Production checklist#

The following are some recommendations for deploying production Pegasus applications.

Run the Django deployment checklist#

Django provides a deployment checklist that helps ensure your site has some of the most important settings properly configured for production environments. It is executed by running manage.py check --deploy on your production server.

It’s recommended to run this on your production application and address any critical issues.

The default Pegasus configuration will contain some warnings, to help prevent misconfigurations which can affect your site’s availability. Not all warnings are serious issues and some may not be possible to address (e.g. if part of your site must be available over HTTP instead of HTTPS). After running the manage.py check --deploy command you should read through the documentation for any issues you get and update the relevant settings where necessary.

Note: The “unable to guess serializer” warnings are safe to ignore, and will be fixed in a future version of Pegasus.

Set your ALLOWED_HOSTS#

In your app’s settings_production.py be sure to update the ALLOWED_HOSTS setting with the domain(s) you want the site to be available from, replacing the '*' that is there by default:

ALLOWED_HOSTS = [
    'example.com',  # use your app's domain here
]

Failure to do this opens up your site to more HTTP host header attacks.

Update your Django Site#

In order for absolute URLs and JavaScript API clients to work, your Django site should match your application’s domain. See the documentation on absolute URLs to do this.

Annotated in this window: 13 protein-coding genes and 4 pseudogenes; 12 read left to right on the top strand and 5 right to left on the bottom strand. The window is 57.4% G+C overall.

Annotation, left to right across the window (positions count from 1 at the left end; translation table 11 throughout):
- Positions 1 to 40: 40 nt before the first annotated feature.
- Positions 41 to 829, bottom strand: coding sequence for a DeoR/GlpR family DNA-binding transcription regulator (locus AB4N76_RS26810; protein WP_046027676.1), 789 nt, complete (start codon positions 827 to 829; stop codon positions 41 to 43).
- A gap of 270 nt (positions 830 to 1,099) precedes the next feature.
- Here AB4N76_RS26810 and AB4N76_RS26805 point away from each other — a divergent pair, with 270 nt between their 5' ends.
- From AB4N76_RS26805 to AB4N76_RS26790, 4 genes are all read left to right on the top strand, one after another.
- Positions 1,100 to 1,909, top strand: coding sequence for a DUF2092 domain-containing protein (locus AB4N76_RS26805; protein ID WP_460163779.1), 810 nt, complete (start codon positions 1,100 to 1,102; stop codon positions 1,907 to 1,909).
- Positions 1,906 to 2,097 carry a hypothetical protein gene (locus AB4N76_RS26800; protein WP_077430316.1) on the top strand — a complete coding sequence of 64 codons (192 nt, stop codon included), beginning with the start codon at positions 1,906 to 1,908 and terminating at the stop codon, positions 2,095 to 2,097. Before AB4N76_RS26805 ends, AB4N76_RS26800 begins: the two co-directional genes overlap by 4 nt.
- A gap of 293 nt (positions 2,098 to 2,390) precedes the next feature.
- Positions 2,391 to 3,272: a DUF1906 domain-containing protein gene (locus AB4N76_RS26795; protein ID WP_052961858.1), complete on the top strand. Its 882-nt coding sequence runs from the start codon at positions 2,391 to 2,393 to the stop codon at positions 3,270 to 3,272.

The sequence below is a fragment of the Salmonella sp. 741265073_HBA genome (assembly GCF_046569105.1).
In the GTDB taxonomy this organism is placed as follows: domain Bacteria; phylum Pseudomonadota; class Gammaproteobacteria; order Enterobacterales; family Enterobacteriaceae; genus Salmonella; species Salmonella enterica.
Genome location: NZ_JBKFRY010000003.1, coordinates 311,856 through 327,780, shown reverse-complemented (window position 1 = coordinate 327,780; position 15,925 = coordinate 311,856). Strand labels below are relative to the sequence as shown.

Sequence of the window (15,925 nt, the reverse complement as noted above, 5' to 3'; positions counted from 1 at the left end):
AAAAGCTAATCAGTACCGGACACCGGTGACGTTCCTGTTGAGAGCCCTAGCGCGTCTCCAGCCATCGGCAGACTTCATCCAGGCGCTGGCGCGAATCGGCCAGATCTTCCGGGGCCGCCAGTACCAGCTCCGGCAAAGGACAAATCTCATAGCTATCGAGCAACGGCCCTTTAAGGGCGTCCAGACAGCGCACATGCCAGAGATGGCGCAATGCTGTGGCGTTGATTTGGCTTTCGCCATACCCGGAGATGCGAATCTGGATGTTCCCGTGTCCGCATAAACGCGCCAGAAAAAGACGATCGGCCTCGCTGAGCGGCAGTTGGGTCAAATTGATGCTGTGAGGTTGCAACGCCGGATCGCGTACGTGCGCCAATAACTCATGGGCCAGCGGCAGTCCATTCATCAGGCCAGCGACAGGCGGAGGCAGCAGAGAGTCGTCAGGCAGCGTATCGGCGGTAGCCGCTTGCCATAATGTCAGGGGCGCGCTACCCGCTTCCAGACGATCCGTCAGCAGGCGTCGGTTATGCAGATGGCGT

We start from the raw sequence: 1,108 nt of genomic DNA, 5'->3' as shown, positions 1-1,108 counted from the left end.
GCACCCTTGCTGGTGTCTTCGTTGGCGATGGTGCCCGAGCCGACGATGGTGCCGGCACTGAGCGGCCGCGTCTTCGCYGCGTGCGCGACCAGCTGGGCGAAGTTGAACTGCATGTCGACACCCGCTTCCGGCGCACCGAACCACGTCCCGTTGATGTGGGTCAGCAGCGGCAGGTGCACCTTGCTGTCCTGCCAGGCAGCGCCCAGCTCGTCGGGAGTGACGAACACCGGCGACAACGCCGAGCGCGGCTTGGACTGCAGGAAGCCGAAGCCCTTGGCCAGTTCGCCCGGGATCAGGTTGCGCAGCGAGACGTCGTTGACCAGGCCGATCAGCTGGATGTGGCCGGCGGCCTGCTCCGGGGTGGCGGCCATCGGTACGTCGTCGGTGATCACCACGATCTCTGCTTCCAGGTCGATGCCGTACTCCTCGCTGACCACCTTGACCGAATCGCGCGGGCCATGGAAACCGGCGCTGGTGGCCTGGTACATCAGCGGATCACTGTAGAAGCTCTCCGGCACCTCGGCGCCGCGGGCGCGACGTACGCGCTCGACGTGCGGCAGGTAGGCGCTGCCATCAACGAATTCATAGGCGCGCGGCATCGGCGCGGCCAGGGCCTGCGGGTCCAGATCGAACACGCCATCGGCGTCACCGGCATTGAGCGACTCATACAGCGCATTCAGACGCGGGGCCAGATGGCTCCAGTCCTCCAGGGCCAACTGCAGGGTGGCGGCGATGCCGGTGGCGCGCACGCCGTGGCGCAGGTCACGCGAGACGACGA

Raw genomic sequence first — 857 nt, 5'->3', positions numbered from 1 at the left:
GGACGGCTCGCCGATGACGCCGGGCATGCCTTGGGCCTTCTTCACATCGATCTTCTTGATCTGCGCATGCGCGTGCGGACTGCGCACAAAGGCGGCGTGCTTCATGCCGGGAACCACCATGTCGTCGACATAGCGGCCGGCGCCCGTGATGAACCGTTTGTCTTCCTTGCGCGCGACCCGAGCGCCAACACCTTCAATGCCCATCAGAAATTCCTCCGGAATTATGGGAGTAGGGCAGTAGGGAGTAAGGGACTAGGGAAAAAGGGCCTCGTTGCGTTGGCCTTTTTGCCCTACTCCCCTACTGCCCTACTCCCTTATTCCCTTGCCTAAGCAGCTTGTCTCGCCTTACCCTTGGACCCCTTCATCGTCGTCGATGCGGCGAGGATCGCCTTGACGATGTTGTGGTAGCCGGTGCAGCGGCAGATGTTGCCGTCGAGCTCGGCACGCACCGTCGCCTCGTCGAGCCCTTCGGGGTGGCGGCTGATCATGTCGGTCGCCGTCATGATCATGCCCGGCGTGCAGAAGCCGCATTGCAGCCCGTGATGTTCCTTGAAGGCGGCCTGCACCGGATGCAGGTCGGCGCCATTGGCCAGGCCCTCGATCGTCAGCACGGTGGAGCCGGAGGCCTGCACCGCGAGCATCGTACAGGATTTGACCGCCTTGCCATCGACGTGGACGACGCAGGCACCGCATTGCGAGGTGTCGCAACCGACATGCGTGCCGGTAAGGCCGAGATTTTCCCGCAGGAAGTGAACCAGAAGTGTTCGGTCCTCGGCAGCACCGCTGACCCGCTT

Set up email#

If you haven’t already, you’ll want to set up your site to send email

Make sure your secrets are set#

Application secrets (e.g. API keys, passwords, etc.) are managed in environment variables. Ensure that you have configured the following variables (if you are using them):

  • All apps should set SECRET_KEY to a long, randomly-generated value.

  • If you’re using Stripe, you should set the STRIPE_TEST_PUBLIC_KEY, STRIPE_TEST_SECRET_KEY, STRIPE_LIVE_PUBLIC_KEY, and STRIPE_LIVE_SECRET_KEY config vars (or whatever subset you are using).

  • If you set up email, ensure whatever keys/secrets you need are set.

  • If you’re using Mailchimp, set MAILCHIMP_API_KEY and MAILCHIMP_LIST_ID.

Refer to your chosen platform’s documentation for details on how to set environment variables in that platform.

Sync Stripe data#

After setting up your Stripe variables per above, you’ll want to run:

python manage.py bootstrap_subscriptions

to initialize your subscription data.

See your chosen platform’s documentation for how to run one-off commands.

Set up media files#

Some functionality, like user profile pictures, requires saving user-uploaded files. In development these are saved to the file system, but in most production environments the file system is not usable for it. Instead, you need to set up an external storage to handle these.

There is guidance on configuring media files in the settings and configuration docs.

The most common choice of external storage is Amazon S3, though many cloud providers have their own S3-compatible options, e.g. Digital Ocean Spaces.

Future versions of Pegasus should improve on this process.

Optimize your front end#

The front-end files that ship with Pegasus are the developer-friendly versions. In production, these should be optimized.

First you should add the compiled files to your .gitignore as described in the front end docs. Then, as part of your CI/CD deployment process, you should build the bundle files directly on your production server (using npm install && npm run build).

This will ensure that the latest, optimized version of the front-end code is always deployed as part of your production environment.

The platform-specific docs have some guidance on setting this up where possible.

Update other configuration options#

See the configuration page for a larger list of options, including social login, sign up flow changes, analytics, logging, and so on.